“Absurdist” is not a word Esterkin prefers for this tale about a love triangle gone wrong. He is also a teacher of theater history, and that term doesn’t quite cut it, he explained in a post-performance talkback on March 19. For in Yaacobi & Leidental, the characters say exactly what’s on their minds all the time. There’s no dissembling, nothing untruthful spoken, no hidden meanings or metatext in this comic escapade through the failings of friendship and love. The three characters uninhibitedly insult one another, and at the same time are also plagued by profound knowledge of their own shortcomings.

Even as we laugh at the antics of the brash Yaacobi (the Kiev-born Ilia Volok), the timid shlemiel Leidental (Michael Redfield), and the not-as-sweet-as-she-looks Ruth Shahash (Sera Heywood-Rakhimova), we are reminded of our own shared human frailty in the face of desire and suffering. The cheerful songs stand in stark contrast to the sadomasochistic cruelties visited on one another. It’s clear they are only out to use each other any way they can to get what they think they want—to count for something ultimately, to belong.

“The Brechtian style and cabaret-like music are great fun and typical Odyssey fare,” says artistic director Ron Sossi. “The Odyssey has always been internationally oriented, so this play is right up our alley. It’s an exciting piece that’s hard to typify, falling somewhere between Samuel Beckett and Woody Allen.”

The new translation by Naaman Tamuz, recently commissioned by the Levin estate, presents the artificiality of these over-the-top commedia dell’arte personas, never descending into rank slang or clichés.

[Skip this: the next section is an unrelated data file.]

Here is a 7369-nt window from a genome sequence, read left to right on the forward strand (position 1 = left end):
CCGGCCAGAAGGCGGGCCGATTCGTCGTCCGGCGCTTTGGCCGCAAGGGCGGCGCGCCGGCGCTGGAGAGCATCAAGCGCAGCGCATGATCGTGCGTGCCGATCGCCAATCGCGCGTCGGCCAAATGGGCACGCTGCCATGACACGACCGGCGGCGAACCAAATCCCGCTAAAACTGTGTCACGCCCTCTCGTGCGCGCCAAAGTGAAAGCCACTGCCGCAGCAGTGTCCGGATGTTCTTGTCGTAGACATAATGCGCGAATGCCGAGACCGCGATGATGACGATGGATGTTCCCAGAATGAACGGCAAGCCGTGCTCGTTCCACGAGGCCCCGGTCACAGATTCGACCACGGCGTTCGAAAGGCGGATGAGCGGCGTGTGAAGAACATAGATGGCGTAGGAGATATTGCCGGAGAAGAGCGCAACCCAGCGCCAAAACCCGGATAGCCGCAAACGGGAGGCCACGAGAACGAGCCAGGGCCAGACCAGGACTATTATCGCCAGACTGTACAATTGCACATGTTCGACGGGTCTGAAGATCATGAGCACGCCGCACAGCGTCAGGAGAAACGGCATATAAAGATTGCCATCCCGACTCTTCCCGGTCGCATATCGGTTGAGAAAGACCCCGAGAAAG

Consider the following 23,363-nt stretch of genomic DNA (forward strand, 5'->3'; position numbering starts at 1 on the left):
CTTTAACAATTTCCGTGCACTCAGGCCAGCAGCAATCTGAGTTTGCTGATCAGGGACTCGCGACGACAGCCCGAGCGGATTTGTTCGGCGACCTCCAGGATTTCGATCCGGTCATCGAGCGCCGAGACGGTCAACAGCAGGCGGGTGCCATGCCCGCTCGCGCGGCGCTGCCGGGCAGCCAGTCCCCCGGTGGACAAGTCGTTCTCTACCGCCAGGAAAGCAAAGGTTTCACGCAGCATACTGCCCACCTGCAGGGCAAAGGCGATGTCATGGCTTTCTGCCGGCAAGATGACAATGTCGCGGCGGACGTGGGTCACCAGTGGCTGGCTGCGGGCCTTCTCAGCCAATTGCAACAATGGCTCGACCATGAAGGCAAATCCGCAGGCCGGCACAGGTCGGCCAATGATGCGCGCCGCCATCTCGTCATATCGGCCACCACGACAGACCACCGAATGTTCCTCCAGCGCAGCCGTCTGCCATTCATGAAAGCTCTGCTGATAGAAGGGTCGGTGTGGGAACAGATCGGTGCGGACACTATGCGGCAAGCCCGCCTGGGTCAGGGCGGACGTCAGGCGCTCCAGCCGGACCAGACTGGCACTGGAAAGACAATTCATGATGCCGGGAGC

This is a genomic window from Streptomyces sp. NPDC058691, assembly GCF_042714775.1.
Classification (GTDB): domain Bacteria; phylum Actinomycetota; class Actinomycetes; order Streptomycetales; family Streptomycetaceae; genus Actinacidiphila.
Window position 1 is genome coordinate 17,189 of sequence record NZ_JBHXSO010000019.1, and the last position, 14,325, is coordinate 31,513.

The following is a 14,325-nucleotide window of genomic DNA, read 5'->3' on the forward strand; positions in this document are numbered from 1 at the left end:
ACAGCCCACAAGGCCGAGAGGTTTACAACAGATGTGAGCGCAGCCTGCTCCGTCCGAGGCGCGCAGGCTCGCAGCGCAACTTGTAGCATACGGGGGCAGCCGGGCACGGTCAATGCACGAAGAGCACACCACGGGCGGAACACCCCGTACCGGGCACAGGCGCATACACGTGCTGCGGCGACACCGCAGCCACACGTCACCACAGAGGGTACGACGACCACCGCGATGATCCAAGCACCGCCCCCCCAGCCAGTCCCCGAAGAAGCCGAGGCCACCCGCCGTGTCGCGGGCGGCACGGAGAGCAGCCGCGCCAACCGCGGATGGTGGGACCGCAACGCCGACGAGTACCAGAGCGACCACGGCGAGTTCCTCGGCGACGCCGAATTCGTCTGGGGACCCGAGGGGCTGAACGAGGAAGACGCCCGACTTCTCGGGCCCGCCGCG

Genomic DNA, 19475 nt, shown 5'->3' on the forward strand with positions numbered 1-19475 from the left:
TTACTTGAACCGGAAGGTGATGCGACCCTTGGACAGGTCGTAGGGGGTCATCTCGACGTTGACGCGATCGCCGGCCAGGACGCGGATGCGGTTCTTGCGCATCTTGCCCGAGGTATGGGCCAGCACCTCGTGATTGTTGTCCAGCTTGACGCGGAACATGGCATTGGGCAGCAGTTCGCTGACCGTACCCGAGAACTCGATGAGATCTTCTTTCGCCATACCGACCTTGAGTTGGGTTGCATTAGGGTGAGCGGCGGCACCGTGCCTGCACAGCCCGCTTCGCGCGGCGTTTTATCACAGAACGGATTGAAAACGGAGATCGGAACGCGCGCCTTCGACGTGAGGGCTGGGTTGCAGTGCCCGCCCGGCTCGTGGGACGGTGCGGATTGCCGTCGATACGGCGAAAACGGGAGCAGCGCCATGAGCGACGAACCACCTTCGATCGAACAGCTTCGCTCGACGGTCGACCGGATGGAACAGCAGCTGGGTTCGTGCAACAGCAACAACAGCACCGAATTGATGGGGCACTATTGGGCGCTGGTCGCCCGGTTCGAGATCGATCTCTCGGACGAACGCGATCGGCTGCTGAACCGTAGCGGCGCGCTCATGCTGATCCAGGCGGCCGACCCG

“The high ‘sad clown’ theatricality of the text hones in on our inability to find happiness, love, and satisfaction—and just how funny that is,” says Esterkin. “It’s what’s unique about Levin’s writing. The play is very Jewish and Israeli in its outlook and humor, but the themes are universal.” Perhaps in a similar way to Fiddler on the Roof—very culturally specific, but hailed all around the world for its broader themes of tradition, social change, oppression, the problems of parents and children.

A product of the ’70s?

Levin, who died of cancer in 1999 at the age of 56, remains one of Israel’s most prolific and controversial playwrights. His artistic legacy includes 56 plays and political satires, two books of prose, two collections of sketches and songs, a book of poems, and two books for children. Yaacobi & Leidental premiered in 1972 as a co-production between Tel Aviv’s Tzavta and Cameri Theatres and was the first of Levin’s plays that he directed himself. Since then, it has had several revivals in Israel and has been produced in Germany, France, Spain, England, Poland, and Romania. Now the U.S.